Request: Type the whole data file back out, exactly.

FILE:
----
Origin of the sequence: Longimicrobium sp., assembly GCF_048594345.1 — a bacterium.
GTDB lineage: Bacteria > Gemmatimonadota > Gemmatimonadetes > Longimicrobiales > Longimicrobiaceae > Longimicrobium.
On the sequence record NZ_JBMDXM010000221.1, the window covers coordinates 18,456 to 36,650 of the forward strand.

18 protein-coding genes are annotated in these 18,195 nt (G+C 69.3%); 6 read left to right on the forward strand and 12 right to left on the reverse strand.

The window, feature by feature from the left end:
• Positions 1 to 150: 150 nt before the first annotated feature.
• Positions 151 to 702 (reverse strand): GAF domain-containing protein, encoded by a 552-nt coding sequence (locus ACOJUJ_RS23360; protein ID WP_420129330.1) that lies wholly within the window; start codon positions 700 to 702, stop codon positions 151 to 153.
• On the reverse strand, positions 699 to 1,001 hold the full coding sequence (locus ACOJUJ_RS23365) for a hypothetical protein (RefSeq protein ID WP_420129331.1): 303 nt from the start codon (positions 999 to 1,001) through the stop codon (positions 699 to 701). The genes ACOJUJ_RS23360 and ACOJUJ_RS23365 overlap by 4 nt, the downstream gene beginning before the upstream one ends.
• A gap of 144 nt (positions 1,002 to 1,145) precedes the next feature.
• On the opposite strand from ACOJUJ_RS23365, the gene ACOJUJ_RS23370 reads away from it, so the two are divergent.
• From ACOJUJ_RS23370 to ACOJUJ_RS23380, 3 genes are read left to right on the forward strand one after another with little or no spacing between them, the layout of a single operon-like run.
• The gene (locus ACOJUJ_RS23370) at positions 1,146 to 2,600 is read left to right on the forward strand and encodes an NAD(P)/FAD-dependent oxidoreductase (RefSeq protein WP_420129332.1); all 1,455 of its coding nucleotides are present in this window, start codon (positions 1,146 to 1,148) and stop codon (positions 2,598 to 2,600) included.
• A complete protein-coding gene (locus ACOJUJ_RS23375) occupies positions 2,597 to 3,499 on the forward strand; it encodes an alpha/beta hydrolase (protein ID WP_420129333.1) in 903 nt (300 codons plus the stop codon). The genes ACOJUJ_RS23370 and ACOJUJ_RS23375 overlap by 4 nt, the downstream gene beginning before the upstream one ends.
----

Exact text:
Origin of the sequence: Longimicrobium sp., assembly GCF_048594345.1 — a bacterium.
GTDB lineage: Bacteria > Gemmatimonadota > Gemmatimonadetes > Longimicrobiales > Longimicrobiaceae > Longimicrobium.
On the sequence record NZ_JBMDXM010000221.1, the window covers coordinates 18,456 to 36,650 of the forward strand.

18 protein-coding genes are annotated in these 18,195 nt (G+C 69.3%); 6 read left to right on the forward strand and 12 right to left on the reverse strand.

The window, feature by feature from the left end:
• Positions 1 to 150: 150 nt before the first annotated feature.
• Positions 151 to 702 (reverse strand): GAF domain-containing protein, encoded by a 552-nt coding sequence (locus ACOJUJ_RS23360; protein ID WP_420129330.1) that lies wholly within the window; start codon positions 700 to 702, stop codon positions 151 to 153.
• On the reverse strand, positions 699 to 1,001 hold the full coding sequence (locus ACOJUJ_RS23365) for a hypothetical protein (RefSeq protein ID WP_420129331.1): 303 nt from the start codon (positions 999 to 1,001) through the stop codon (positions 699 to 701). The genes ACOJUJ_RS23360 and ACOJUJ_RS23365 overlap by 4 nt, the downstream gene beginning before the upstream one ends.
• A gap of 144 nt (positions 1,002 to 1,145) precedes the next feature.
• On the opposite strand from ACOJUJ_RS23365, the gene ACOJUJ_RS23370 reads away from it, so the two are divergent.
• From ACOJUJ_RS23370 to ACOJUJ_RS23380, 3 genes are read left to right on the forward strand one after another with little or no spacing between them, the layout of a single operon-like run.
• The gene (locus ACOJUJ_RS23370) at positions 1,146 to 2,600 is read left to right on the forward strand and encodes an NAD(P)/FAD-dependent oxidoreductase (RefSeq protein WP_420129332.1); all 1,455 of its coding nucleotides are present in this window, start codon (positions 1,146 to 1,148) and stop codon (positions 2,598 to 2,600) included.
• A complete protein-coding gene (locus ACOJUJ_RS23375) occupies positions 2,597 to 3,499 on the forward strand; it encodes an alpha/beta hydrolase (protein ID WP_420129333.1) in 903 nt (300 codons plus the stop codon). The genes ACOJUJ_RS23370 and ACOJUJ_RS23375 overlap by 4 nt, the downstream gene beginning before the upstream one ends.